At the same time, if Matthew of Edessa may be trusted, he also carried his arms against the Armenians, and plundered in his avarice every Armenian of wealth and position.
Pop. estimated at 28,000 (Moslems,l8,000; Christians, largely Roman Catholic Armenians, about 9400; Jews, 400).
On the 30th of November 1895 there was a massacre of Armenians, in which several Gregorian priests and Protestant pastors lost their lives.
Crete was constantly in turmoil, the Greeks were dissatisfied, and from about 1890 the Armenians began a violent agitation with a view to obtaining the reforms promised them at Berlin.
The Latinizing Armenians adopted it from Rome in the crusading epoch.
The vision at Valarshapat was invented later by the Armenians when they broke with the Greeks, in order to give to their church the semblance, if not of apostolic, at least of divine origin.
8) that the Armenians were ardent Christians, and ancient friends and allies of the Roman empire when Maximin attacked them about the year 308.
The Armenians of Venice maintain their traditional characteristics.
Of Erzerum, in a large circular pool (altitude, 8625 ft.), which is venerated by Armenians and Moslems, and flows south-east to the plain of Erzerum (5750 ft.).
The Greeks inhabit chiefly the towns, where they are traders, as also do the Armenians, scattered through the towns of S.
When the British government seemed disposed to use coercive measures for the protection of the Armenians, he gave it clearly to be understood that any such proceeding would be opposed by Russia.
The earlier usage of the Armenians is expressed in the two following rules recorded against them by a renegade Armenian prelate named Isaac, who in the 8th century went over to the Byzantine church: "Christ did not hand down to us the teaching to celebrate the mystery of the offering of the bread in church, but in an ordinary house, and sitting at a common table.
He also carried on fruitless negotiations for church unity with the Armenians and with the Greek emperor, John Cantacuzenus.
In 1904-1905, in consequence of the general political anarchy, serious conflicts took place here between the Tatars and the Armenians, and two-thirds of the Balakhani and Bibi-Eybat oil-works were burned.
The commercial importance of the town dates from the second half of the r9th century; in 1870 its population had risen to 38,000, and after it was brought into railway connexion with Kharkov and Voronezh, and thus with the fertile provinces of south and south-east Russia, the increase was still more rapid, the number reaching 56,047 in 1885, and 58,928 in 1900 - Greeks, Jews, Armenians and West-Europeans being important elements.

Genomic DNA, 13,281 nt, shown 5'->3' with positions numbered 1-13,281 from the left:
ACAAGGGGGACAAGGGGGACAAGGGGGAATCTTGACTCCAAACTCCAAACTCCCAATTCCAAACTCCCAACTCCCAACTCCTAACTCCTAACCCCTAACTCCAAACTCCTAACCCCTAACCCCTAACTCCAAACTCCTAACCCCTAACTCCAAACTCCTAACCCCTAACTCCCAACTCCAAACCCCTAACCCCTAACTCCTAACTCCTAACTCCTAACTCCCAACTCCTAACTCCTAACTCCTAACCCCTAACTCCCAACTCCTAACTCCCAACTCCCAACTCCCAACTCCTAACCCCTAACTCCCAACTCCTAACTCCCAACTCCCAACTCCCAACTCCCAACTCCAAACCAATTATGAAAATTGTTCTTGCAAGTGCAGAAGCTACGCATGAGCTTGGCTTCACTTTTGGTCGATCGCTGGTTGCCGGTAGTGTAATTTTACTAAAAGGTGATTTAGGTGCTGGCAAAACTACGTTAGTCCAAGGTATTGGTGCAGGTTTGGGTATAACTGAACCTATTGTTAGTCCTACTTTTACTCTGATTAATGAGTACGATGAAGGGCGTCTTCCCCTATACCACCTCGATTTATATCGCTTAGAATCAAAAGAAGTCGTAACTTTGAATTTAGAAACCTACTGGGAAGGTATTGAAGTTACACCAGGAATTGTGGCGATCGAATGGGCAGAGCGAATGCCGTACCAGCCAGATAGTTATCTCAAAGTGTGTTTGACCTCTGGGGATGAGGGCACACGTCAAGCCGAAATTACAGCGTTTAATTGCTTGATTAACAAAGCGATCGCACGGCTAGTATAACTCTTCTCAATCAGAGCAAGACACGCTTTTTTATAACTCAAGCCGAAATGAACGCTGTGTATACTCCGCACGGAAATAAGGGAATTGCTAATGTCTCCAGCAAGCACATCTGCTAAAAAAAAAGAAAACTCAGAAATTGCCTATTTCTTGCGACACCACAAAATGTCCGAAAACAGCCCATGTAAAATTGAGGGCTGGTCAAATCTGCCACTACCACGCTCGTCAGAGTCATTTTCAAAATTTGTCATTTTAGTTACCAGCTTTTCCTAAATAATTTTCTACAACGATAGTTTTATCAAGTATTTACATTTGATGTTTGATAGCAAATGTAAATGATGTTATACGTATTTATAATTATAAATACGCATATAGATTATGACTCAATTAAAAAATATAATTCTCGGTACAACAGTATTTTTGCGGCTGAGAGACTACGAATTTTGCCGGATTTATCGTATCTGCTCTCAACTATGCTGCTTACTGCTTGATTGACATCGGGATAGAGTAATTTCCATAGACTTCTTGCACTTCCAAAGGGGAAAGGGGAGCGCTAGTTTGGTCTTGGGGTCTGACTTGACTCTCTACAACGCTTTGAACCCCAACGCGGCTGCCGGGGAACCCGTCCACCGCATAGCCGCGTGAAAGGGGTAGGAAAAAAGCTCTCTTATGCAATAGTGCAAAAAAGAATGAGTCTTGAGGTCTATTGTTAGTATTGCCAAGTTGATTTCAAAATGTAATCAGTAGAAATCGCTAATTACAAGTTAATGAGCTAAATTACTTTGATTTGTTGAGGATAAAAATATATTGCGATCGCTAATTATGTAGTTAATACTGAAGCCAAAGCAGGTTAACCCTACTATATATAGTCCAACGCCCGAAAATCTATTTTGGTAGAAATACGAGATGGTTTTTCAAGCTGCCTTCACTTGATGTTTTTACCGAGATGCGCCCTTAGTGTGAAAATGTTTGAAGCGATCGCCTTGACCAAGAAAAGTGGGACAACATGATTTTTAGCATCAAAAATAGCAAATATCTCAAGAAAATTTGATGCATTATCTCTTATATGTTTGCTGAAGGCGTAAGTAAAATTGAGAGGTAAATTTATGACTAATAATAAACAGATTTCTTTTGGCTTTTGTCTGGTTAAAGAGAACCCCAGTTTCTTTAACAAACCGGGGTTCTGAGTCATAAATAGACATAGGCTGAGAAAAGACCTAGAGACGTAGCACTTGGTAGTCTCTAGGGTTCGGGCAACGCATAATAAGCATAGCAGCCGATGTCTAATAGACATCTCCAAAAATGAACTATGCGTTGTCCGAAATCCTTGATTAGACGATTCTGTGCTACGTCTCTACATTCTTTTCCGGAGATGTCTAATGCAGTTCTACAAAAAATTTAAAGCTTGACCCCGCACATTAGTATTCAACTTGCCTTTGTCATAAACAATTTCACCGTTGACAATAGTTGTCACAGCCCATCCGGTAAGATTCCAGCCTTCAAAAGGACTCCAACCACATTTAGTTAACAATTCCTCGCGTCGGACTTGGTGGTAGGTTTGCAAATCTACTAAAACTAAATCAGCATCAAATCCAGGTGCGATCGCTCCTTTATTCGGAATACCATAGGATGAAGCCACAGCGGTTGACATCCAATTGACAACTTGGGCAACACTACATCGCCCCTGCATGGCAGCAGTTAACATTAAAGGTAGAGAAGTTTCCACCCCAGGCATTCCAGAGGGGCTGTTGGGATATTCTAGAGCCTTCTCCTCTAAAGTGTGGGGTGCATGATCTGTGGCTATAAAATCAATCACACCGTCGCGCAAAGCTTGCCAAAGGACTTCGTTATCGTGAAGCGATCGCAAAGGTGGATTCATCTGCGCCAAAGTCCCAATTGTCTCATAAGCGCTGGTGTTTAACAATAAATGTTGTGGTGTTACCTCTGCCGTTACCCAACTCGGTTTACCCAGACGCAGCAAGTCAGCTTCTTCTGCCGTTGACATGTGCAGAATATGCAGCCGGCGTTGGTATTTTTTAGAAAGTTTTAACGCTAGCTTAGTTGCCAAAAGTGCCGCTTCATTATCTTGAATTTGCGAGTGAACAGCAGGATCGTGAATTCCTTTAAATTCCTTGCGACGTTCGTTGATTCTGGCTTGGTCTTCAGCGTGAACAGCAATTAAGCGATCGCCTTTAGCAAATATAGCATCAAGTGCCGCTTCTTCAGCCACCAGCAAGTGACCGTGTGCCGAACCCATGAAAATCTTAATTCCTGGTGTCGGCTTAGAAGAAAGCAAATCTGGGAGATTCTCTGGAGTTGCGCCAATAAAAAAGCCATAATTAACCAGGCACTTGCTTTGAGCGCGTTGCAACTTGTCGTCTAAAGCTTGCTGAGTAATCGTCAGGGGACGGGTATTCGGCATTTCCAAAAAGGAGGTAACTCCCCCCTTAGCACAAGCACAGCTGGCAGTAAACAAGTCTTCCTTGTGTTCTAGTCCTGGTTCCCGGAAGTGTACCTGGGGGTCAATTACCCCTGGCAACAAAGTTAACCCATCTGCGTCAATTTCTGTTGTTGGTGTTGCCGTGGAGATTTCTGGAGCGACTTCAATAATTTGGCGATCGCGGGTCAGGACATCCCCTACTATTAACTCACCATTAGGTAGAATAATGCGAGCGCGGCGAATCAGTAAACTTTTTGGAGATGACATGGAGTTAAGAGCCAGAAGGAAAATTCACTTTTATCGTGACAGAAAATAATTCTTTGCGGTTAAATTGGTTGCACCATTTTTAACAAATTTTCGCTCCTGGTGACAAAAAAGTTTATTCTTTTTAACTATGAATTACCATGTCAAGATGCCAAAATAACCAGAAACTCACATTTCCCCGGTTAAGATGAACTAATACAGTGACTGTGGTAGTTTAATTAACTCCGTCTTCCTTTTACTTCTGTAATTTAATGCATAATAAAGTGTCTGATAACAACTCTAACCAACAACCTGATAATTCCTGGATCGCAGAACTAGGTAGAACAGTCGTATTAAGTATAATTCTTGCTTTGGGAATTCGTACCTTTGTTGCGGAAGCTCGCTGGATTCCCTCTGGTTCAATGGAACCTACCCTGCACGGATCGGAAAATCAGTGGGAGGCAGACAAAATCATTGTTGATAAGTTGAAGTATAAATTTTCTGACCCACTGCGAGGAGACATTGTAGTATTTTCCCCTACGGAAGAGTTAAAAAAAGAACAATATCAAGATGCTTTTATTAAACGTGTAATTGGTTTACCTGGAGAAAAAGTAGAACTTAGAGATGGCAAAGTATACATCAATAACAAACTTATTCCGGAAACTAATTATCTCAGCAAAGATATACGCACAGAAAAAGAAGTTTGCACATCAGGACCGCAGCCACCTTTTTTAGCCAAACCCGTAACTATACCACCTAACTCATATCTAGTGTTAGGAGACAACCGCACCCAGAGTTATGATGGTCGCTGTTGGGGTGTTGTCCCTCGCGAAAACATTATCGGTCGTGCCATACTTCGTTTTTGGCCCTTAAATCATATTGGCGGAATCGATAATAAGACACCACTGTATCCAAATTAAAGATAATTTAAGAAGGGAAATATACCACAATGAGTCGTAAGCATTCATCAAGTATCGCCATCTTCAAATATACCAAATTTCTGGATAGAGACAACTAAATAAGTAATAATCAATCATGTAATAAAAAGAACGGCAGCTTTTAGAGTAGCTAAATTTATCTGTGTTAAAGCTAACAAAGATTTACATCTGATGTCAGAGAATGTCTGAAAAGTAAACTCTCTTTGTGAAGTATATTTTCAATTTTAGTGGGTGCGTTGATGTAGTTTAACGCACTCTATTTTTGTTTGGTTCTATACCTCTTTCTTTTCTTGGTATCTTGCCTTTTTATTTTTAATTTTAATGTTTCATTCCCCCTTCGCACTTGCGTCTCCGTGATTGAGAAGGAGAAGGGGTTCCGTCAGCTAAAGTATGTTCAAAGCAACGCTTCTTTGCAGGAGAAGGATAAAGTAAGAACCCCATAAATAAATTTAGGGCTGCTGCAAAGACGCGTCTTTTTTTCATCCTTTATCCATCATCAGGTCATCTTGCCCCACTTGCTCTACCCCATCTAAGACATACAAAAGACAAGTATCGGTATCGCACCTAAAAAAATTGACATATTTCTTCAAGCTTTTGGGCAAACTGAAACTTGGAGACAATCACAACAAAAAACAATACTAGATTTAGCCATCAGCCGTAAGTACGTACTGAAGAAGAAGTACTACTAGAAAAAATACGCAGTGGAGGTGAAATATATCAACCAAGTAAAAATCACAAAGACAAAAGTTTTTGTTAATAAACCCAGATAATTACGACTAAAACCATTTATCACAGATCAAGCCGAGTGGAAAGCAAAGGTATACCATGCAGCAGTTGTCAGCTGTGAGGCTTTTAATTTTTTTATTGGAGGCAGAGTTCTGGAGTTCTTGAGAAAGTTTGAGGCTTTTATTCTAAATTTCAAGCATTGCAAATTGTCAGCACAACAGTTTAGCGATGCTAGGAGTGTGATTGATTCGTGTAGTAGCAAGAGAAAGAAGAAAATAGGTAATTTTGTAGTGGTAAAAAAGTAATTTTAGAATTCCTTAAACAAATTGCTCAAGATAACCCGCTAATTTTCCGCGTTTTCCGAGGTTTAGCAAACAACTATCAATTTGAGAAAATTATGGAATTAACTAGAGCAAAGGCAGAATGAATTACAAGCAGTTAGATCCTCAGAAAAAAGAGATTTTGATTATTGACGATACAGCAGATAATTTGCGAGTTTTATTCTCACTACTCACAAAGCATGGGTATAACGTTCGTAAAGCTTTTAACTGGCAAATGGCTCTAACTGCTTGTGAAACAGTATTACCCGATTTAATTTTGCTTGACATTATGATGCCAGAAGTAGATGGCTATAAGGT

The inhabitants of the Kura valley consist principally of Iranian Tates and Talyshes, of Armenians and Lesghians, with Russians, Jews and Arabs.
It is still inhabited chiefly by Georgian tribesGurians, Imeretians, Mingrelians, Svanetians - in the basin of the Rion, and by Georgians intermingled with Armenians in the valley of the Kura, while the steppes that stretch away from the lower course of the latter river are ranged over by Turko-Tatars.
The population in this region consists principally of Armenians, Tatars, Turks, Kurds, Ossetes, Greeks, with Persians, Tates and a few Russians (see particulars below).
The Armenians are Christians, mostly of the national Gregorian Church (979,566), though 34,000 are Roman Catholics.
This ferment of unrest, which was provoked in the years 1903-190 4, was exacerbated in the winters that followed by the renewed outbreak of the century-long racial feud between the Tatars and the Armenians at Baku and other places.
There are besides a few Armenians, some Germans, and 50,000 Moldavians.
A-, without; 0,un, leaven), a name given by the Orthodox Eastern to the Western or Latin Church, because of the latter's use of unleavened bread in the Eucharist, a practice which arose in the 9th century and is also observed by Armenians and Maronites following the Jewish passover custom.
Lying to the east of the Euphrates, at once in close contact with the Armenians, and in near proximity to the great route of trade which came up the Euphrates to Rakka, and thence diverged to Antioch and Damascus, the county of Edessa had an eventful if brief life.
Along with this paid cavalry went another branch of the army, the Turcopuli, a body of light cavalry, recruited from the Syrians and Mahommedans, and using the tactics of the Arabs; while an infantry was found among the Armenians, the best soldiers of the East, and the Maronites, who furnished the kingdom with archers.
The Armenians in the south-east of Asia Minor borrowed feudal institutions from the Franks and the feudal vocabulary itself.
The little barefooted Frenchman in the blue coat went up to the Armenians and, saying something, immediately seized the old man by his legs and the old man at once began pulling off his boots.